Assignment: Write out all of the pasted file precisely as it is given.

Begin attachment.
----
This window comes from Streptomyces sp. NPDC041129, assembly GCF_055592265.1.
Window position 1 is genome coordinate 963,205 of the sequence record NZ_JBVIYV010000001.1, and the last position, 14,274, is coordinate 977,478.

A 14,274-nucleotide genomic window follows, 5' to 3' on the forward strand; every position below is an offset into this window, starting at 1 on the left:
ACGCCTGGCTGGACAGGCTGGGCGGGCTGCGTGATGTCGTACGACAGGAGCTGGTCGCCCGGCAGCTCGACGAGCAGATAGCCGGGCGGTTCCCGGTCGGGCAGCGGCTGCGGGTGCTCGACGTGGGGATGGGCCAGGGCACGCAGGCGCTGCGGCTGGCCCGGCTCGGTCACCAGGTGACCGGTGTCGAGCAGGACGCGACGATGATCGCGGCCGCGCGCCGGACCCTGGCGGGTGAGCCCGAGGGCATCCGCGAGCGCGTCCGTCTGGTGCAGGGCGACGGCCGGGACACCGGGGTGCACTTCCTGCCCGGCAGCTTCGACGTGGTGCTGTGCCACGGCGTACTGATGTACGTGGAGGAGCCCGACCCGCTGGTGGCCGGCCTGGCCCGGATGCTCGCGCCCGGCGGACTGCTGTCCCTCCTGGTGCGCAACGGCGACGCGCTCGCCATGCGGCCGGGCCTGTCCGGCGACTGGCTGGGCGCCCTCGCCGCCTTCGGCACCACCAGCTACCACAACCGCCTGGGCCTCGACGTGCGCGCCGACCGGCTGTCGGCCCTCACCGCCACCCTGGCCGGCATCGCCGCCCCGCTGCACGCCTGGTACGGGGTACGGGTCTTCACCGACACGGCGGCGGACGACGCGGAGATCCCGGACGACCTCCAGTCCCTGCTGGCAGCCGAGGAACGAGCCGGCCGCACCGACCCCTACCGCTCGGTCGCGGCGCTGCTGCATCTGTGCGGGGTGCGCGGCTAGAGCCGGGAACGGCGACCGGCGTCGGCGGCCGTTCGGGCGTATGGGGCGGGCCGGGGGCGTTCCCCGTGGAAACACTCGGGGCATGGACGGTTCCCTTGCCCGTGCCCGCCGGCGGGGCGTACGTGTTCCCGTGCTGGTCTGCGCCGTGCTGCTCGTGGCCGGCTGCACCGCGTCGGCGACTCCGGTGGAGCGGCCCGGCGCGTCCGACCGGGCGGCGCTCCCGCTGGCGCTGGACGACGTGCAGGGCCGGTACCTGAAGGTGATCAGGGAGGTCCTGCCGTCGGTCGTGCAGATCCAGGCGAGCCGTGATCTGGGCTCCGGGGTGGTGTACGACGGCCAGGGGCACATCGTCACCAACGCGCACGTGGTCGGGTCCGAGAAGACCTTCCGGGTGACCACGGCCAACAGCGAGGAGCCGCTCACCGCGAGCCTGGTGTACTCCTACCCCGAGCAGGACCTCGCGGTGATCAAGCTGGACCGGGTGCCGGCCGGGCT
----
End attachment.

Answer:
This window comes from Streptomyces sp. NPDC041129, assembly GCF_055592265.1.
Window position 1 is genome coordinate 963,205 of the sequence record NZ_JBVIYV010000001.1, and the last position, 14,274, is coordinate 977,478.

A 14,274-nucleotide genomic window follows, 5' to 3' on the forward strand; every position below is an offset into this window, starting at 1 on the left:
ACGCCTGGCTGGACAGGCTGGGCGGGCTGCGTGATGTCGTACGACAGGAGCTGGTCGCCCGGCAGCTCGACGAGCAGATAGCCGGGCGGTTCCCGGTCGGGCAGCGGCTGCGGGTGCTCGACGTGGGGATGGGCCAGGGCACGCAGGCGCTGCGGCTGGCCCGGCTCGGTCACCAGGTGACCGGTGTCGAGCAGGACGCGACGATGATCGCGGCCGCGCGCCGGACCCTGGCGGGTGAGCCCGAGGGCATCCGCGAGCGCGTCCGTCTGGTGCAGGGCGACGGCCGGGACACCGGGGTGCACTTCCTGCCCGGCAGCTTCGACGTGGTGCTGTGCCACGGCGTACTGATGTACGTGGAGGAGCCCGACCCGCTGGTGGCCGGCCTGGCCCGGATGCTCGCGCCCGGCGGACTGCTGTCCCTCCTGGTGCGCAACGGCGACGCGCTCGCCATGCGGCCGGGCCTGTCCGGCGACTGGCTGGGCGCCCTCGCCGCCTTCGGCACCACCAGCTACCACAACCGCCTGGGCCTCGACGTGCGCGCCGACCGGCTGTCGGCCCTCACCGCCACCCTGGCCGGCATCGCCGCCCCGCTGCACGCCTGGTACGGGGTACGGGTCTTCACCGACACGGCGGCGGACGACGCGGAGATCCCGGACGACCTCCAGTCCCTGCTGGCAGCCGAGGAACGAGCCGGCCGCACCGACCCCTACCGCTCGGTCGCGGCGCTGCTGCATCTGTGCGGGGTGCGCGGCTAGAGCCGGGAACGGCGACCGGCGTCGGCGGCCGTTCGGGCGTATGGGGCGGGCCGGGGGCGTTCCCCGTGGAAACACTCGGGGCATGGACGGTTCCCTTGCCCGTGCCCGCCGGCGGGGCGTACGTGTTCCCGTGCTGGTCTGCGCCGTGCTGCTCGTGGCCGGCTGCACCGCGTCGGCGACTCCGGTGGAGCGGCCCGGCGCGTCCGACCGGGCGGCGCTCCCGCTGGCGCTGGACGACGTGCAGGGCCGGTACCTGAAGGTGATCAGGGAGGTCCTGCCGTCGGTCGTGCAGATCCAGGCGAGCCGTGATCTGGGCTCCGGGGTGGTGTACGACGGCCAGGGGCACATCGTCACCAACGCGCACGTGGTCGGGTCCGAGAAGACCTTCCGGGTGACCACGGCCAACAGCGAGGAGCCGCTCACCGCGAGCCTGGTGTACTCCTACCCCGAGCAGGACCTCGCGGTGATCAAGCTGGACCGGGTGCCGGCCGGGCT